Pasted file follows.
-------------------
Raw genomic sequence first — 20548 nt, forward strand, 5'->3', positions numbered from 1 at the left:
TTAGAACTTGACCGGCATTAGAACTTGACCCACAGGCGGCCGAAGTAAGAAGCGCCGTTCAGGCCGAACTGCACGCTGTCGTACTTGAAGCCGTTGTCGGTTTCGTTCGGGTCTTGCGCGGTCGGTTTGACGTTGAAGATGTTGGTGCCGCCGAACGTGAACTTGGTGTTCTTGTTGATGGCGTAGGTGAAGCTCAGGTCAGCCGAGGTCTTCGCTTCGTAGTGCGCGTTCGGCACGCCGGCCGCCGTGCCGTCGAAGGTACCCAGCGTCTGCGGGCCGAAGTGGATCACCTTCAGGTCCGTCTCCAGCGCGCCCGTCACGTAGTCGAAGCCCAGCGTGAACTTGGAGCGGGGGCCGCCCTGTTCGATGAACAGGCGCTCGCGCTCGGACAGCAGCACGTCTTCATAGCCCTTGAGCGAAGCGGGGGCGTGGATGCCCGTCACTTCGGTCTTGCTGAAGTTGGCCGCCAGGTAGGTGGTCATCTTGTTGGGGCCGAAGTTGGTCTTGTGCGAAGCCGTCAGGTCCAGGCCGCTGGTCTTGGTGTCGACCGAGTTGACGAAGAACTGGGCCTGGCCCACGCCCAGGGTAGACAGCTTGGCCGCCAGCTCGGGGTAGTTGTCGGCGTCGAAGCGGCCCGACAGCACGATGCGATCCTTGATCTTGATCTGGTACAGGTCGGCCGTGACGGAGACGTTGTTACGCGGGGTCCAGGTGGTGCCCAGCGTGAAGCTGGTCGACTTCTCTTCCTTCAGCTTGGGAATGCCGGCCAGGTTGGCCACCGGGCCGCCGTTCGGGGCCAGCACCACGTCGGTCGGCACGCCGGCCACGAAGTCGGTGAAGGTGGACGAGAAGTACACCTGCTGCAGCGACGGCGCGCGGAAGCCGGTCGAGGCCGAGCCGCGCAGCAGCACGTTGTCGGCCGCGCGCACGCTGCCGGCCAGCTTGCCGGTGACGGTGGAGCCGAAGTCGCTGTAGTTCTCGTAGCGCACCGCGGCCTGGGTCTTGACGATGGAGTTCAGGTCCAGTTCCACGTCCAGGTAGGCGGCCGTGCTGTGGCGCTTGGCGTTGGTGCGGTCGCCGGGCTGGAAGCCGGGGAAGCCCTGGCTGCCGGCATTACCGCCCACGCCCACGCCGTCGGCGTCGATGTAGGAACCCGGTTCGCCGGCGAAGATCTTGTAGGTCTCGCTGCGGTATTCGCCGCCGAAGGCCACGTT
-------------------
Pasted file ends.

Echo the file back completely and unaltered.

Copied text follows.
Raw genomic sequence first — 20548 nt, forward strand, 5'->3', positions numbered from 1 at the left:
TTAGAACTTGACCGGCATTAGAACTTGACCCACAGGCGGCCGAAGTAAGAAGCGCCGTTCAGGCCGAACTGCACGCTGTCGTACTTGAAGCCGTTGTCGGTTTCGTTCGGGTCTTGCGCGGTCGGTTTGACGTTGAAGATGTTGGTGCCGCCGAACGTGAACTTGGTGTTCTTGTTGATGGCGTAGGTGAAGCTCAGGTCAGCCGAGGTCTTCGCTTCGTAGTGCGCGTTCGGCACGCCGGCCGCCGTGCCGTCGAAGGTACCCAGCGTCTGCGGGCCGAAGTGGATCACCTTCAGGTCCGTCTCCAGCGCGCCCGTCACGTAGTCGAAGCCCAGCGTGAACTTGGAGCGGGGGCCGCCCTGTTCGATGAACAGGCGCTCGCGCTCGGACAGCAGCACGTCTTCATAGCCCTTGAGCGAAGCGGGGGCGTGGATGCCCGTCACTTCGGTCTTGCTGAAGTTGGCCGCCAGGTAGGTGGTCATCTTGTTGGGGCCGAAGTTGGTCTTGTGCGAAGCCGTCAGGTCCAGGCCGCTGGTCTTGGTGTCGACCGAGTTGACGAAGAACTGGGCCTGGCCCACGCCCAGGGTAGACAGCTTGGCCGCCAGCTCGGGGTAGTTGTCGGCGTCGAAGCGGCCCGACAGCACGATGCGATCCTTGATCTTGATCTGGTACAGGTCGGCCGTGACGGAGACGTTGTTACGCGGGGTCCAGGTGGTGCCCAGCGTGAAGCTGGTCGACTTCTCTTCCTTCAGCTTGGGAATGCCGGCCAGGTTGGCCACCGGGCCGCCGTTCGGGGCCAGCACCACGTCGGTCGGCACGCCGGCCACGAAGTCGGTGAAGGTGGACGAGAAGTACACCTGCTGCAGCGACGGCGCGCGGAAGCCGGTCGAGGCCGAGCCGCGCAGCAGCACGTTGTCGGCCGCGCGCACGCTGCCGGCCAGCTTGCCGGTGACGGTGGAGCCGAAGTCGCTGTAGTTCTCGTAGCGCACCGCGGCCTGGGTCTTGACGATGGAGTTCAGGTCCAGTTCCACGTCCAGGTAGGCGGCCGTGCTGTGGCGCTTGGCGTTGGTGCGGTCGCCGGGCTGGAAGCCGGGGAAGCCCTGGCTGCCGGCATTACCGCCCACGCCCACGCCGTCGGCGTCGATGTAGGAACCCGGTTCGCCGGCGAAGATCTTGTAGGTCTCGCTGCGGTATTCGCCGCCGAAGGCCACGTT